Gold and his partner, Ehiorobo Igiehon, began assembling the vision for StreamArtists in the summer, just before Gold left for Emerson. The two were inspired by their own personal failures while trying to break into the music industry, said Gold, and decided to find an alternative way to make a name for themselves while helping others with the same goal. They attended the same high school, but Igiehon studies music industry and production at Ramapo College in N.J. But despite living in separate states, the two were able to collaborate. Additionally, Gold said they have an executive board of other college students at various schools in the tri-state area to help with design, legal matters, and outreach.

“We’re very focused on realizing this project and this dream,” said Igiehon. “It’s not a temporary thing. I respect everyone on the executive board and their intelligence levels. They’re very focused.”

According to Igiehon, the drive behind launching StreamArtists stems from their frustration with the music industry and the way they said it treats and takes advantage of artists.

“So far through this process, I’ve learned a lot about how technology has completely morphed music distribution,” Igiehon said. “We’ve been looking at the industry and realizing what independent artists can do for it, and not have to deal with humongous record labels behind them presenting themselves as opportunists to the artists, when it should be the other way around.”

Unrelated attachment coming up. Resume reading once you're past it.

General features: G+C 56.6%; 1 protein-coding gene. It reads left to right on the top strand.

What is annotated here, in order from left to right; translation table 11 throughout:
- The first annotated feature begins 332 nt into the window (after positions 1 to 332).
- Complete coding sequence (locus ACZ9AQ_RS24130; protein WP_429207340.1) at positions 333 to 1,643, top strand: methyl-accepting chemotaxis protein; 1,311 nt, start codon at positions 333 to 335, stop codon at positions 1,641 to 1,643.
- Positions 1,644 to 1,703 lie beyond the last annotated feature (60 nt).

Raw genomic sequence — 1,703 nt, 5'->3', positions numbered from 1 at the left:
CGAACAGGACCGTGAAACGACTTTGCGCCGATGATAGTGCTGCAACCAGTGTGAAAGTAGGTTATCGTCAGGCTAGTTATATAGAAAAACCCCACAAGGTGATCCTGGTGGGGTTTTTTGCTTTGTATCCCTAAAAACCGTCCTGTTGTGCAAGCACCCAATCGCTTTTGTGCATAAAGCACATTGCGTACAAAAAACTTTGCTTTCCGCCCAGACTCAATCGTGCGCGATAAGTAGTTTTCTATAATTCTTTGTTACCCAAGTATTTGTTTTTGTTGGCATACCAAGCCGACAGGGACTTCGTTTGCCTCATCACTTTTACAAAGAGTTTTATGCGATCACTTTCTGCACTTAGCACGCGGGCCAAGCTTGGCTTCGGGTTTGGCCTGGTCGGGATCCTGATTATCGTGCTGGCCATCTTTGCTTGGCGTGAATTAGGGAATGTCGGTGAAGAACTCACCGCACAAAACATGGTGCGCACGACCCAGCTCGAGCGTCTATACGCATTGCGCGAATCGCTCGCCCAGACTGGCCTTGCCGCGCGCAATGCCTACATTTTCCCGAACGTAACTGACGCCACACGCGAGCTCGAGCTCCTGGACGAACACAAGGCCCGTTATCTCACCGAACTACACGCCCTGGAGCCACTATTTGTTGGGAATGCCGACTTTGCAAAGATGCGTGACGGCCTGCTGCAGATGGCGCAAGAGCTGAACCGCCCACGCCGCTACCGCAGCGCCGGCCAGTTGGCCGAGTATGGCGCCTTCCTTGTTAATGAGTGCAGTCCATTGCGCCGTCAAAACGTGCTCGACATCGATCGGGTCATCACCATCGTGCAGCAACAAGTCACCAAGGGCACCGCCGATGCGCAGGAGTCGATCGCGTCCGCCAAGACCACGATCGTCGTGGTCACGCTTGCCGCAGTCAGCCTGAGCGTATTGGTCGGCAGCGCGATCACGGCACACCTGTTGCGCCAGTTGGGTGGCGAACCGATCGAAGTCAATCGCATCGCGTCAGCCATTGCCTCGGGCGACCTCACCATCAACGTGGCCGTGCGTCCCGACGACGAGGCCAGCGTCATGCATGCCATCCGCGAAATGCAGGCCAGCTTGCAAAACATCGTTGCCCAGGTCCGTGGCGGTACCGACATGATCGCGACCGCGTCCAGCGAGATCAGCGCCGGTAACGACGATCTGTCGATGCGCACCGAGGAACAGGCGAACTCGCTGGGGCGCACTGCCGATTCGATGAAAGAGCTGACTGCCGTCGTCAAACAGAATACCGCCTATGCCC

Igiehon, Gold, and friend Dwayne Wells — a sophomore political communication major at The College of New Jersey, who is managing legal work for the company — are all artists who produce their own music and videos. Gold’s younger sister is also a musician, and he said she has tried numerous times to find a break in the industry, to no avail.

“Our inspiration is people who have been hurt by record labels and studios,” said Gold. “We know how hard it is to succeed on your own. We want to help the nameless artist that struggles day in and day out, not to become a superstar, but to inspire and connect.”

The team began by drafting its business plan and entering the Mayo Business Plan Competition at The College of New Jersey. The results will be determined on April 9 after two rounds of finals in February and March, and the first place prize is $16,500. Currently, Gold, Igiehon, and Wells are paying the company’s expenses out of their own pockets without any financial help; their biggest investment thus far was the purchase of the site’s URL.

“Winning a competition would give us the initial surge we need to start out,” Gold said. “It would give us some type of recognition.”